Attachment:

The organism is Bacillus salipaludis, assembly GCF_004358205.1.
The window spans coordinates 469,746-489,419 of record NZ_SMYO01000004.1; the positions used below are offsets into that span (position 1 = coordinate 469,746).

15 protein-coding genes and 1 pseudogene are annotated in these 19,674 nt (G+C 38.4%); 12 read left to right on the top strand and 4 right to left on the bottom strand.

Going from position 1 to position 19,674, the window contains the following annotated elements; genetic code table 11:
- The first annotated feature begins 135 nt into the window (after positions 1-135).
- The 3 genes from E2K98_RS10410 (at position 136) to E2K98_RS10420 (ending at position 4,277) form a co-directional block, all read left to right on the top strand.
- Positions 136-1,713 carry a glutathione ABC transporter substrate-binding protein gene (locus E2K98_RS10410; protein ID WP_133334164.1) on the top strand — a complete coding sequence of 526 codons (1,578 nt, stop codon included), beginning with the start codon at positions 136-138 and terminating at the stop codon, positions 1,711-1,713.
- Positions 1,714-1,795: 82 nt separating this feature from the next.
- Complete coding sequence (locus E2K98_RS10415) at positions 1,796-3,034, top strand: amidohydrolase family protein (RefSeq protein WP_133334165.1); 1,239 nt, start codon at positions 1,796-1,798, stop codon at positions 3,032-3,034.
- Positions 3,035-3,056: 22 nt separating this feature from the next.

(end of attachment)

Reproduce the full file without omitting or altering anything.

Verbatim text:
The organism is Bacillus salipaludis, assembly GCF_004358205.1.
The window spans coordinates 469,746-489,419 of record NZ_SMYO01000004.1; the positions used below are offsets into that span (position 1 = coordinate 469,746).

15 protein-coding genes and 1 pseudogene are annotated in these 19,674 nt (G+C 38.4%); 12 read left to right on the top strand and 4 right to left on the bottom strand.

Going from position 1 to position 19,674, the window contains the following annotated elements; genetic code table 11:
- The first annotated feature begins 135 nt into the window (after positions 1-135).
- The 3 genes from E2K98_RS10410 (at position 136) to E2K98_RS10420 (ending at position 4,277) form a co-directional block, all read left to right on the top strand.
- Positions 136-1,713 carry a glutathione ABC transporter substrate-binding protein gene (locus E2K98_RS10410; protein ID WP_133334164.1) on the top strand — a complete coding sequence of 526 codons (1,578 nt, stop codon included), beginning with the start codon at positions 136-138 and terminating at the stop codon, positions 1,711-1,713.
- Positions 1,714-1,795: 82 nt separating this feature from the next.
- Complete coding sequence (locus E2K98_RS10415) at positions 1,796-3,034, top strand: amidohydrolase family protein (RefSeq protein WP_133334165.1); 1,239 nt, start codon at positions 1,796-1,798, stop codon at positions 3,032-3,034.
- Positions 3,035-3,056: 22 nt separating this feature from the next.